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This section describes the terminology and concepts that are central to your understanding and use of Amazon CloudWatch.
A metric is the fundamental concept for Amazon CloudWatch and represents a time-ordered set of data points. Either you or AWS products publish metric data points into Amazon CloudWatch and you retrieve statistics about those data points as an ordered set of time-series data.
You can think of a metric as a variable that you want to monitor. The data points represent the values of that variable over time. For example, the CPU usage of a particular Amazon EC2 instance is one metric, and the latency of an elastic load balancer is another.
The data points themselves can come from any application or business activity from which you collect data, not just Amazon Web Services products and applications. For example, a metric might be the CPU usage of a particular Amazon EC2 instance or the temperature in a refrigeration facility.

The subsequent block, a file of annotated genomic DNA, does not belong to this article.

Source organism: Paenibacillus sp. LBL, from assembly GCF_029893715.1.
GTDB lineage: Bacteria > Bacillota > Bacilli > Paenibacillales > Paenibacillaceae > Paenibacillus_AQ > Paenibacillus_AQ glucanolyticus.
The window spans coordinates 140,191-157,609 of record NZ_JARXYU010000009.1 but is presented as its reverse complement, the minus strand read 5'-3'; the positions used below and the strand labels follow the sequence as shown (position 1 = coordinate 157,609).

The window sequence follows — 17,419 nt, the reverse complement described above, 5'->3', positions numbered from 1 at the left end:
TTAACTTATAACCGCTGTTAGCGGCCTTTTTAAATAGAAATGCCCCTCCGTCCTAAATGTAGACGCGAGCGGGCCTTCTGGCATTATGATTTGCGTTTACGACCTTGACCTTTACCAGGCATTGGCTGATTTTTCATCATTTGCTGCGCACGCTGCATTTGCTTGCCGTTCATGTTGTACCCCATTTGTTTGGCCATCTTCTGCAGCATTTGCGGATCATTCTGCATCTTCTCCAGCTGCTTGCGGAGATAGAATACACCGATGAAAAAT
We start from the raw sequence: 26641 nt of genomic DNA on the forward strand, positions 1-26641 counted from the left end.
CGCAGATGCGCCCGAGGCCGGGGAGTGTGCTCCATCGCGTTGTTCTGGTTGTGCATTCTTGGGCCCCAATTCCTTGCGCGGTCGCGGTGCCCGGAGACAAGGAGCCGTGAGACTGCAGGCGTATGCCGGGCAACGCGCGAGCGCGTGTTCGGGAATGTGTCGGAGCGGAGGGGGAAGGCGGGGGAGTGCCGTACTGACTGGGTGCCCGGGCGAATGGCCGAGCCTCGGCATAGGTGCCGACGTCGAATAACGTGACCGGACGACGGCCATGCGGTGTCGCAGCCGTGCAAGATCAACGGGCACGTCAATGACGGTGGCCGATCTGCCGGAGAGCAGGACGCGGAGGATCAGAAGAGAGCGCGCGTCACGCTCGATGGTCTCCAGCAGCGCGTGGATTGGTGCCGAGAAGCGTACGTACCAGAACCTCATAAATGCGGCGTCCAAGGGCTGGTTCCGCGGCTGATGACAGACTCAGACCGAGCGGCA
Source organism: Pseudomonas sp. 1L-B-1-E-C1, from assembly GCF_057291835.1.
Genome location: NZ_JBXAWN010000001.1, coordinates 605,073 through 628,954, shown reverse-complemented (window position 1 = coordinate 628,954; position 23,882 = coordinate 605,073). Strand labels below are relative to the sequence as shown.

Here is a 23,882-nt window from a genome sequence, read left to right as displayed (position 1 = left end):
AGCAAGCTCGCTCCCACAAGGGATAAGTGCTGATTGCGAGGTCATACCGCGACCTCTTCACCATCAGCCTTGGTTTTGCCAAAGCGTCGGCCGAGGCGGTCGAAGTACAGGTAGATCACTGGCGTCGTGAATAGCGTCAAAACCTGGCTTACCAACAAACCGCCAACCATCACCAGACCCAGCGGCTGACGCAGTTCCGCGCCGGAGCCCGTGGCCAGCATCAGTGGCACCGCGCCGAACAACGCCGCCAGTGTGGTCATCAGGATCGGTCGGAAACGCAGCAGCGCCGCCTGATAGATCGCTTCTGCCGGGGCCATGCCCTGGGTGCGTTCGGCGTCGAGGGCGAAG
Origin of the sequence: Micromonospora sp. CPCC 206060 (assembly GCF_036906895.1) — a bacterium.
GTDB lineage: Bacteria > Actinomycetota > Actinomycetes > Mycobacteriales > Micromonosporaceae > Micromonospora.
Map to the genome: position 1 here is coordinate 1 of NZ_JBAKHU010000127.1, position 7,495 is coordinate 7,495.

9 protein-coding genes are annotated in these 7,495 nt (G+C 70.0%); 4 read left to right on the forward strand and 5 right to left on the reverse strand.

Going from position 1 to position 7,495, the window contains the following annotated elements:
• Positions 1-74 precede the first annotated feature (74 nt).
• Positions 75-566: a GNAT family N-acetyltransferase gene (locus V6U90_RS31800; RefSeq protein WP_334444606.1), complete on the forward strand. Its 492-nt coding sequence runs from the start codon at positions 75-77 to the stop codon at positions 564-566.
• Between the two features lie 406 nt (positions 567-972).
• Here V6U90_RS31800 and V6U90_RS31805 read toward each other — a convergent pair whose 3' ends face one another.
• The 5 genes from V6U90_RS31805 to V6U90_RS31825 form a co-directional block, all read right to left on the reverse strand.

Metrics are uniquely defined by a name, a namespace, and one or more dimensions. Each data point has a time stamp, and (optionally) a unit of measure. When you request statistics, the returned data stream is identified by namespace, metric name, dimension, and (optionally) the unit.
You can use the
mon-put-data command) to create a custom metric and
publish data points for it. You can add the data points in any order, and at any rate
you choose. Amazon CloudWatch aggregates data points that are fully identical
(duplicate values, time stamps, and units) when you request statistics on
Amazon CloudWatch stores your metric data for two weeks. You can publish metric data from multiple sources, such as incoming network traffic from dozens of different Amazon EC2 instances, or requested page views from several different web applications. You can request statistics on metric data points that occur within a specified time window.